Paul Wilborn’s formal title doesn’t tell you much — although it hints at bureaucratic square peg, if not outright oxymoron. He is the city’s “creative industries manager,” a new position for a new administration trying to make the biggest splash possible with a new cultural arts district planned for downtown.
A lot of folks have shortened that appellation to “arts czar.” Hardly, retorts Wilborn.
“That’s sort of a joke,” he says. “I’ve certainly never called myself that. I’m not running a big department. I don’t give arts money away. I diffuse power.”
One more indication — his decidedly un-czar digs. Right now he’s housed in a view-less cubicle on the seventh floor of city hall.
The Tampa native, who recently relocated from Los Angeles to take this $90,000-a-year position, will be a champion of — and expediter for — the arts. He’s a musician, playwright and — until about six weeks ago — journalist, who has returned to his roots. His city hall job will evolve and eventually define itself.
“I’m still figuring out what I need to do,” says the former Associated Press senior writer. “They want creative ideas.”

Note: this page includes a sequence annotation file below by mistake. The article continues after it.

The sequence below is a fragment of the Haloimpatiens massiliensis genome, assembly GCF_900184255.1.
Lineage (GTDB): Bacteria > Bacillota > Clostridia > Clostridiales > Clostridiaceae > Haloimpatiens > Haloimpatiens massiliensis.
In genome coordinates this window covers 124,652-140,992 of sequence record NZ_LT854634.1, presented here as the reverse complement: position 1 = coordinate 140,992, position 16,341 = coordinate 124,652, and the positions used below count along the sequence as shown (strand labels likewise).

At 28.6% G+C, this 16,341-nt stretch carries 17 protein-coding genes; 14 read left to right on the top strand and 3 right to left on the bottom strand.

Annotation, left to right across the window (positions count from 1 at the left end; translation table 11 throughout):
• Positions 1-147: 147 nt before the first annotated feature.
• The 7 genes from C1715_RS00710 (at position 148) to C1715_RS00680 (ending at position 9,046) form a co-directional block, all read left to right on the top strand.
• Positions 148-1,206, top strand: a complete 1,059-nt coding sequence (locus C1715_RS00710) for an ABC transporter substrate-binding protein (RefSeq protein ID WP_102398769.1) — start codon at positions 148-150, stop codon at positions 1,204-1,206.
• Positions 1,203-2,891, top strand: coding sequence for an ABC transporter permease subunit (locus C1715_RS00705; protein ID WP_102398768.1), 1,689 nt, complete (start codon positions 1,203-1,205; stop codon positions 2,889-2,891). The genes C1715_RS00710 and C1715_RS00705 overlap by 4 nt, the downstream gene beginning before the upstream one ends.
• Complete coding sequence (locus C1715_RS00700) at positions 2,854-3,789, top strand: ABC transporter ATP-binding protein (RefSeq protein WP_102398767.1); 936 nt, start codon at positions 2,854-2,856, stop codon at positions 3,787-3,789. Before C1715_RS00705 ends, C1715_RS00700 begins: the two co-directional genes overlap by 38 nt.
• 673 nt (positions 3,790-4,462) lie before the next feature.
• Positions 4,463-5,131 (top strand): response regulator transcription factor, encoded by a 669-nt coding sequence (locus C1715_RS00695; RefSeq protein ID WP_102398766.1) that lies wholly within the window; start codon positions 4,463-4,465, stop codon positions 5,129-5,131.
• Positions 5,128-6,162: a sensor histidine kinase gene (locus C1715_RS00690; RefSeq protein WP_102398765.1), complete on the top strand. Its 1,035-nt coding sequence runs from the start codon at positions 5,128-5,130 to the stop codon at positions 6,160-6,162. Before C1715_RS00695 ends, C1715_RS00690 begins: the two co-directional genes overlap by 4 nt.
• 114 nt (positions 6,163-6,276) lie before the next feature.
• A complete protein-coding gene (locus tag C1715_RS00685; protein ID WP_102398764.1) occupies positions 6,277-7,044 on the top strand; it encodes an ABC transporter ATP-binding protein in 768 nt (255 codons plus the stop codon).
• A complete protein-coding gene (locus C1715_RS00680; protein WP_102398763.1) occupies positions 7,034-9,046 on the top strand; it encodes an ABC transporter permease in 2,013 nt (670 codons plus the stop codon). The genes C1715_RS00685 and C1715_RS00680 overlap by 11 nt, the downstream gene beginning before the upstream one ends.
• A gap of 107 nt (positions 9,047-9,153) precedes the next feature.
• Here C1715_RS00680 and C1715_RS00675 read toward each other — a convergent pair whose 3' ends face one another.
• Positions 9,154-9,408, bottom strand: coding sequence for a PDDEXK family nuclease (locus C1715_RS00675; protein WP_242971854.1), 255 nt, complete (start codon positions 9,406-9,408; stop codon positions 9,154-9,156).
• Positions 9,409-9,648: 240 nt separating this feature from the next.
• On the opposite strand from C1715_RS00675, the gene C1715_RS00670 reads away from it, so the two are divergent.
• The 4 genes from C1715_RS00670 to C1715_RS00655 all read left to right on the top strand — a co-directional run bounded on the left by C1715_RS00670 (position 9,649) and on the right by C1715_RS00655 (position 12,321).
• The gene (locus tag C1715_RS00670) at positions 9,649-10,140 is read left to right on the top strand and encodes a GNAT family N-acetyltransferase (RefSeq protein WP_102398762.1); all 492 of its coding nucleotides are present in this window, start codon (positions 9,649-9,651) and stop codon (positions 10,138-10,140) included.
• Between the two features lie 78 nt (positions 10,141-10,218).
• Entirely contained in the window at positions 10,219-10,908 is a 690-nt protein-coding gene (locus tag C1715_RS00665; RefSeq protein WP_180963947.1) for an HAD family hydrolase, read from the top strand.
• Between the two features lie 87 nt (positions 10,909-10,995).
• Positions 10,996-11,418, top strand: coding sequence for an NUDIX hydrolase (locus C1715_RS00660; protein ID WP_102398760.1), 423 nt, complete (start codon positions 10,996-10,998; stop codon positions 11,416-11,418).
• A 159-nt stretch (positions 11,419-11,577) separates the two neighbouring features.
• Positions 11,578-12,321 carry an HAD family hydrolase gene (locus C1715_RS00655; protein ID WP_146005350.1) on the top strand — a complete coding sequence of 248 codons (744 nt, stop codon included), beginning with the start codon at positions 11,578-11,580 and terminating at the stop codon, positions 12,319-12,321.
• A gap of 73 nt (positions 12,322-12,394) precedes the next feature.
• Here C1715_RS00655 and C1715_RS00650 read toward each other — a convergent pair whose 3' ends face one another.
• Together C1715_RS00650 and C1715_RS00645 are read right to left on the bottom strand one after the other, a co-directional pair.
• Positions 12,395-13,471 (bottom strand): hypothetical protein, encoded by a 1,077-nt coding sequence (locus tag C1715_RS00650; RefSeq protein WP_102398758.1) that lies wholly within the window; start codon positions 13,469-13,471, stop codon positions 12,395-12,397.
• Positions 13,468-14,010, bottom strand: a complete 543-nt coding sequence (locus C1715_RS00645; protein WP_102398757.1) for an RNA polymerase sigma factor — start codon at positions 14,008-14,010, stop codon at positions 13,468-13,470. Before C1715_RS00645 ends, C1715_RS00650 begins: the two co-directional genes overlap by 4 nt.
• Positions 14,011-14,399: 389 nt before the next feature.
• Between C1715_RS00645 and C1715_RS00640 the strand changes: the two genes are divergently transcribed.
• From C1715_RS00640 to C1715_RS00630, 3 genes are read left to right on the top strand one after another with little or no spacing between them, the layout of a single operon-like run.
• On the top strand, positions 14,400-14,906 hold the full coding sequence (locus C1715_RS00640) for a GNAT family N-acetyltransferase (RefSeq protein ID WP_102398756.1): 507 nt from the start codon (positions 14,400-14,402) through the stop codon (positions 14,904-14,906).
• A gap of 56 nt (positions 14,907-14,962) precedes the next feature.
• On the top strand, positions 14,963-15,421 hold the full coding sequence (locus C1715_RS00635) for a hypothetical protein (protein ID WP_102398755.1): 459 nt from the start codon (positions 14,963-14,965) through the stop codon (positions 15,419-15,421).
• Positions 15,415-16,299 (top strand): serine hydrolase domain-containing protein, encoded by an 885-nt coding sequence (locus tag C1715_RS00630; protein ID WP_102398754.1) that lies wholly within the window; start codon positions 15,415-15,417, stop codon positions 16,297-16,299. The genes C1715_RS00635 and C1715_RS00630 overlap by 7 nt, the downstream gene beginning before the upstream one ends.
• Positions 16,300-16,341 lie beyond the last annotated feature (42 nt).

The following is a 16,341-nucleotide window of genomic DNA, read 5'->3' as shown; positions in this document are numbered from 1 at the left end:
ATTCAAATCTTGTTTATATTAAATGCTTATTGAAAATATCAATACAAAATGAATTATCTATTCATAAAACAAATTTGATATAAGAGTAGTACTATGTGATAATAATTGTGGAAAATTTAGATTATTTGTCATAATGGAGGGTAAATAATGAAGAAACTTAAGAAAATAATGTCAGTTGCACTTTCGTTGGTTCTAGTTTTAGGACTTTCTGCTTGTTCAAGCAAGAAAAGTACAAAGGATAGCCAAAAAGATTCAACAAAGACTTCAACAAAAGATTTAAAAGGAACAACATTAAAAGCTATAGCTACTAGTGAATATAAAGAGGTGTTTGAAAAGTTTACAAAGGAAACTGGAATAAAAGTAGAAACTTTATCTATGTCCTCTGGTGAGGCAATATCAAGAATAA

Foremost among “they” is Tampa Mayor Pam Iorio. Early returns credit her with an inspired choice in Wilborn. The affable 51 year old has plenty of friends, fans — and believers.
“I’m all for what Iorio’s doing,” notes former Wilborn colleague, Kurt Loft of the Tampa Tribune. “Paul’s a pioneer in this role. I think we’re all waiting to see how well he works it and nurtures it. The guy has a lot of talent. If anyone can, he can.”
The arts, explains Wilborn, has always been his “passion.” He was intrigued with the opportunity to do it full time.
“The clincher was that I wasn’t going to be her (Iorio’s) ‘press person,'” Wilborn adds. “But I do get to work for someone whose sincerity and intelligence I believe in. She has an incredible amount of good will — and she’s not about to squander it.”
As for pressure, Wilborn says it’s mainly a matter of “working for a woman who likes to see results. She has a great memory.”
The CIM job does come with some broad parameters, ambitious goals and a lot of leeway to make things happen.
According to the letter of agreement he signed, Wilborn’s role is officially “multi-dimensional.” He’s charged with helping “to establish Tampa as a regional cultural center, a cultural destination in itself and to create some unique characteristics to identify the city as such.” There are references to “outreach initiatives” to be undertaken and a “focus” to be maintained upon “both artists and audiences, from all ethnic, cultural and socioeconomic backgrounds